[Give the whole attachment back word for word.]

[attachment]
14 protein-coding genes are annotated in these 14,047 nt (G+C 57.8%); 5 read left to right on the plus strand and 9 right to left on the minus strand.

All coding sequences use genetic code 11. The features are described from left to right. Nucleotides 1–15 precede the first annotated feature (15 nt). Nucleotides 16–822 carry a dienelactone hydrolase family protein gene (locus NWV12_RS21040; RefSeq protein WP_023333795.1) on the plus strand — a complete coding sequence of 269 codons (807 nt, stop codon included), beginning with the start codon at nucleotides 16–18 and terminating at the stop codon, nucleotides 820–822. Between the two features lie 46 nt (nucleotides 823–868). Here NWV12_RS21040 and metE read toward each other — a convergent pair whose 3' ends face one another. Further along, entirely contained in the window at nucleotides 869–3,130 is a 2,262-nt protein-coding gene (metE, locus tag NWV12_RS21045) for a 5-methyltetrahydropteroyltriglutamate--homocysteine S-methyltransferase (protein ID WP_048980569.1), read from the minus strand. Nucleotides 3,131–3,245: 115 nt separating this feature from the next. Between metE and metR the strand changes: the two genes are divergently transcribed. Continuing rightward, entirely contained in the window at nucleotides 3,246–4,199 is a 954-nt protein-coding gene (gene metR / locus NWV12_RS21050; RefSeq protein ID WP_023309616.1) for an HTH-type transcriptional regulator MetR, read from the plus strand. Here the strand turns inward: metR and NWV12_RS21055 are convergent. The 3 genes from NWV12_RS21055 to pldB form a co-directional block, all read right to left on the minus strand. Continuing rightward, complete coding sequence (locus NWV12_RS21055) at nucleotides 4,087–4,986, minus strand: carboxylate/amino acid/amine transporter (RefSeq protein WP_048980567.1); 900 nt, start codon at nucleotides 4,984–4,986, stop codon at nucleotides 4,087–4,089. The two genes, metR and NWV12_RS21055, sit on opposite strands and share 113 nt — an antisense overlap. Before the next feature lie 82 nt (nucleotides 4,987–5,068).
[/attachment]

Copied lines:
14 protein-coding genes are annotated in these 14,047 nt (G+C 57.8%); 5 read left to right on the plus strand and 9 right to left on the minus strand.

All coding sequences use genetic code 11. The features are described from left to right. Nucleotides 1–15 precede the first annotated feature (15 nt). Nucleotides 16–822 carry a dienelactone hydrolase family protein gene (locus NWV12_RS21040; RefSeq protein WP_023333795.1) on the plus strand — a complete coding sequence of 269 codons (807 nt, stop codon included), beginning with the start codon at nucleotides 16–18 and terminating at the stop codon, nucleotides 820–822. Between the two features lie 46 nt (nucleotides 823–868). Here NWV12_RS21040 and metE read toward each other — a convergent pair whose 3' ends face one another. Further along, entirely contained in the window at nucleotides 869–3,130 is a 2,262-nt protein-coding gene (metE, locus tag NWV12_RS21045) for a 5-methyltetrahydropteroyltriglutamate--homocysteine S-methyltransferase (protein ID WP_048980569.1), read from the minus strand. Nucleotides 3,131–3,245: 115 nt separating this feature from the next. Between metE and metR the strand changes: the two genes are divergently transcribed. Continuing rightward, entirely contained in the window at nucleotides 3,246–4,199 is a 954-nt protein-coding gene (gene metR / locus NWV12_RS21050; RefSeq protein ID WP_023309616.1) for an HTH-type transcriptional regulator MetR, read from the plus strand. Here the strand turns inward: metR and NWV12_RS21055 are convergent. The 3 genes from NWV12_RS21055 to pldB form a co-directional block, all read right to left on the minus strand. Continuing rightward, complete coding sequence (locus NWV12_RS21055) at nucleotides 4,087–4,986, minus strand: carboxylate/amino acid/amine transporter (RefSeq protein WP_048980567.1); 900 nt, start codon at nucleotides 4,984–4,986, stop codon at nucleotides 4,087–4,089. The two genes, metR and NWV12_RS21055, sit on opposite strands and share 113 nt — an antisense overlap. Before the next feature lie 82 nt (nucleotides 4,987–5,068).